Counterfeit Checks
Most people believe a cashier’s checks and/or money order are almost the same as cash. In reality a Cashier Check is just like any other check. A Cashier Check when deposited at the bank must still go through the normal checks & balances before the actual funds are transferred into your account.

Scams involving counterfeit checks incllude where a seller advertises an item or service over the Internet. The “buyer” who may be from anywhere even a foriegn country, will contact the seller about buying the item advertised. They inform the seller that a cashier’s check will be sent and they expect immediate shipment of the item. The buyer will tell the seller that they either by mistake sent too large an amount on the check or that he will be sending a check for more than the purchase price to cover shipping.

The seller is then told they are to immediately wire the balance or difference back to the buyer usualy using Western Union. The victim then deposits the cashier’s check or money order in their own bank account and waits until they think the check clears. Because a cashier’s check is used, a bank will typically release the funds immediately, or after a one or two day hold. At that time, the victim is able to withdraw the over-payment before the check ends up back to the bank that supposedly issued it. That can take three weeks or in some cases longer. After the victim sends  by wire the money back to the buyer, the scam artist is nowhere to be found and the victim learns from his bank that the check was counterfeit. The victim is told they must refund the full amount to the bank.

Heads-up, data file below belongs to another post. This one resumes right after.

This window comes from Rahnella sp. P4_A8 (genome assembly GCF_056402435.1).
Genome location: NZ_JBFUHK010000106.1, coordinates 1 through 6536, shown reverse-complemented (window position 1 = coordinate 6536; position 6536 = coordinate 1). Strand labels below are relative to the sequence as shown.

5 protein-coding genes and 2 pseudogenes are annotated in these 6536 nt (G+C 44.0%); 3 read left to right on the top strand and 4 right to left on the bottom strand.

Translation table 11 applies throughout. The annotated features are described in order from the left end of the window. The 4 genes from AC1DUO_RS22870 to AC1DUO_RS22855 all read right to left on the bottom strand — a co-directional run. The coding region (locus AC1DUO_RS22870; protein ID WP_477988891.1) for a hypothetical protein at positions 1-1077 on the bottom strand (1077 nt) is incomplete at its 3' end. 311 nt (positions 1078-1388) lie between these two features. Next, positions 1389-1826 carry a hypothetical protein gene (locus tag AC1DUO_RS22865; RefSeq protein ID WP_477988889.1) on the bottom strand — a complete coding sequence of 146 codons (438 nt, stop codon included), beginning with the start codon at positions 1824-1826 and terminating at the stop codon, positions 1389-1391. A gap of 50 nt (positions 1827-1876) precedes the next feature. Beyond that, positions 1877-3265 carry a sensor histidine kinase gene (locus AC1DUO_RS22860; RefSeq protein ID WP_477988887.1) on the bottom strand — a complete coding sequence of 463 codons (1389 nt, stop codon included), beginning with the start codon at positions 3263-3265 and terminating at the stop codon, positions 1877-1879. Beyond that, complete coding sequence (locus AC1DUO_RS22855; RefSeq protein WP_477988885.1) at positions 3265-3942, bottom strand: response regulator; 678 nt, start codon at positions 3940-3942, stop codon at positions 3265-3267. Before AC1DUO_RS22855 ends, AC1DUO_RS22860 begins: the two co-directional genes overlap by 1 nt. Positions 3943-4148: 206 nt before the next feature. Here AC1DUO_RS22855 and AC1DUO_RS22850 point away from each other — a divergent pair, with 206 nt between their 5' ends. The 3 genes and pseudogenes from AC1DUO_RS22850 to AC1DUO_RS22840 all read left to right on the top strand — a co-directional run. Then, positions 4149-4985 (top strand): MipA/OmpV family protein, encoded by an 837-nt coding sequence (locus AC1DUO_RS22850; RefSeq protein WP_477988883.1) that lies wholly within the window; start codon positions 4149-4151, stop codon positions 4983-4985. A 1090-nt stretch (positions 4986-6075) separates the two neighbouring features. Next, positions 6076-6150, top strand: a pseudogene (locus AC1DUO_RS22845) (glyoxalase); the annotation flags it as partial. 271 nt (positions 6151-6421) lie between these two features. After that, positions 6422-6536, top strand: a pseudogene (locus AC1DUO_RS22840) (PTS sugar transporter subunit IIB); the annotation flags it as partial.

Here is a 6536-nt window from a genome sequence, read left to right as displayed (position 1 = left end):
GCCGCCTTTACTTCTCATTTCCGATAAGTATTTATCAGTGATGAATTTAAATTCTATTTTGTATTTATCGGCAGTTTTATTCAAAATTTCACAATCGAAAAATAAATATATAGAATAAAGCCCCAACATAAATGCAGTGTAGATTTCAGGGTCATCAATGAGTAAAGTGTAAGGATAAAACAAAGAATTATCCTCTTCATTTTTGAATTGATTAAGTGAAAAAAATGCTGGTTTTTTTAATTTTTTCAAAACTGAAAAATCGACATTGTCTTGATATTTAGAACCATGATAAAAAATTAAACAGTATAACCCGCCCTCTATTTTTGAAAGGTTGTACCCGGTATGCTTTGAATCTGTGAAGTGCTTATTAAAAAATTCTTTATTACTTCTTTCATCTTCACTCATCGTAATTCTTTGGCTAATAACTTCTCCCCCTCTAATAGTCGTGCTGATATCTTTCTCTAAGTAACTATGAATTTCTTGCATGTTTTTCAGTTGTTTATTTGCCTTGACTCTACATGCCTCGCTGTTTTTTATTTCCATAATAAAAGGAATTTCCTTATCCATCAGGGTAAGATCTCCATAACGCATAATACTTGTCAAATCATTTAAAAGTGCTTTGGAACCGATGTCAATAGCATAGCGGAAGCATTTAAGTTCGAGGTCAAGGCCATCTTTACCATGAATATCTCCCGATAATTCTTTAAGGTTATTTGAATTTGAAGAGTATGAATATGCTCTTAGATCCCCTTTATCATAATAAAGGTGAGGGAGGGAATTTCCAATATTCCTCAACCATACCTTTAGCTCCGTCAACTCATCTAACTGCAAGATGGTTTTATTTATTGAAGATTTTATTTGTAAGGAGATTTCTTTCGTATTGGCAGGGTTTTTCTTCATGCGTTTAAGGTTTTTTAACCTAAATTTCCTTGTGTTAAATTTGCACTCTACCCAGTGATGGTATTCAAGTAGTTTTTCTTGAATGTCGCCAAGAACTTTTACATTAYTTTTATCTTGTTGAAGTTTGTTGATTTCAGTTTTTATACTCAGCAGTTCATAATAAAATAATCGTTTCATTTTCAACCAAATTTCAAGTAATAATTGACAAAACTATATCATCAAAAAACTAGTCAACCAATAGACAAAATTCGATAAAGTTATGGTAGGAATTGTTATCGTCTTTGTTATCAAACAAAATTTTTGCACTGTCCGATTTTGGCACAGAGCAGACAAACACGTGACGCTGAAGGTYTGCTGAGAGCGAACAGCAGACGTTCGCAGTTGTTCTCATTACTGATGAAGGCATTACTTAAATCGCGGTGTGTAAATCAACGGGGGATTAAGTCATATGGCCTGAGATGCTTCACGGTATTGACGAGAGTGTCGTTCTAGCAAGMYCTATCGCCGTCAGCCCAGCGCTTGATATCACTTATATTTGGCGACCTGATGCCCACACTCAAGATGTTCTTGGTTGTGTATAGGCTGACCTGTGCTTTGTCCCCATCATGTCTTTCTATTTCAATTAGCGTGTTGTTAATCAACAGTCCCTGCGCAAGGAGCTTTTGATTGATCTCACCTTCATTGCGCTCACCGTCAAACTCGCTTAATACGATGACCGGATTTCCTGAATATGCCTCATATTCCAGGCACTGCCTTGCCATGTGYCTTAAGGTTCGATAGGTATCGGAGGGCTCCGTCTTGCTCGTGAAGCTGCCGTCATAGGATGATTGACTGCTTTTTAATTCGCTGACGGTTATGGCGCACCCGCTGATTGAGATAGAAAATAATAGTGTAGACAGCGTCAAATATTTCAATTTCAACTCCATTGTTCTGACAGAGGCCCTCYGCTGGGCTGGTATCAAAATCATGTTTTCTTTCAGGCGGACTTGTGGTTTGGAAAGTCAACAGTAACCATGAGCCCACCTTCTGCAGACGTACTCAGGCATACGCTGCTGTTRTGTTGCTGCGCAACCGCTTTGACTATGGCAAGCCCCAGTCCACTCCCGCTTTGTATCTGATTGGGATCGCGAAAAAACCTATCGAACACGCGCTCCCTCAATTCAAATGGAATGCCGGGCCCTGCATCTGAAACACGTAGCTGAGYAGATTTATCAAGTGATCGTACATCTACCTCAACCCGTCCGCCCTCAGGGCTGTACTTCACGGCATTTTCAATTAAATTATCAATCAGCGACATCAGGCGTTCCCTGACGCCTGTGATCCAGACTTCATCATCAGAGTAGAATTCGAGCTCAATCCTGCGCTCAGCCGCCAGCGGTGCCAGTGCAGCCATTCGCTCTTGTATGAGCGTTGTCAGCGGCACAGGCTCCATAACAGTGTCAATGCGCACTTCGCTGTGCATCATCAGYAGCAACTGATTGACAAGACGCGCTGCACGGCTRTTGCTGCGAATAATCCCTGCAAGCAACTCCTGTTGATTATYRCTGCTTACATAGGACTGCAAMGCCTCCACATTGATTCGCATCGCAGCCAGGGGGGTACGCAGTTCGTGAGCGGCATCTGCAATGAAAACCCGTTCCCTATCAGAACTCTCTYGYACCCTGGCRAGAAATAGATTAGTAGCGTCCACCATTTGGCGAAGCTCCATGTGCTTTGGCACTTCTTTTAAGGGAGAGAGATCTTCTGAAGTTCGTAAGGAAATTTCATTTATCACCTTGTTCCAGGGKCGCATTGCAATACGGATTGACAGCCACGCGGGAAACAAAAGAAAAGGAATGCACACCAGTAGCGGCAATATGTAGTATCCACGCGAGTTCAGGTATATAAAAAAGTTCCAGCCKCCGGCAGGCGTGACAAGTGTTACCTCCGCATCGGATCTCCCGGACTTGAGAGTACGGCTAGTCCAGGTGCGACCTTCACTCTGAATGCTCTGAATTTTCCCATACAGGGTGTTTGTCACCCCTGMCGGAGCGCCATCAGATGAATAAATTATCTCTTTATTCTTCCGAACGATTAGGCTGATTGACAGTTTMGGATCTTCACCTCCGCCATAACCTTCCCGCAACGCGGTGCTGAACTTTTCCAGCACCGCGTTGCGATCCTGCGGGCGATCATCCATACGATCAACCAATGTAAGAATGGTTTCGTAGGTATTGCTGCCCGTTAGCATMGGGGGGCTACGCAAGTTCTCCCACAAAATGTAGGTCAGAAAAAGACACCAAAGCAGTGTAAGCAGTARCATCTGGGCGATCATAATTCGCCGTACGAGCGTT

In friendship cases, the scam starts in chat rooms or dating websites where participants tell a hard-luck story usually about a large check they cannot cash in their own country. The scammer explains that if the victim will cash the check, they can keep a portion of it for themselves.

These fake cashier’s checks and money orders appear to be authentic — including the name of a legitimate United States bank and even containing the magnetic routing codes that appear along the bottom of the check. Unless the check is a legitimate bank issued with funds reserved for the amount, the victim will be responsible. The victim could aso face felony criminal charges of attempting to defraud the bank.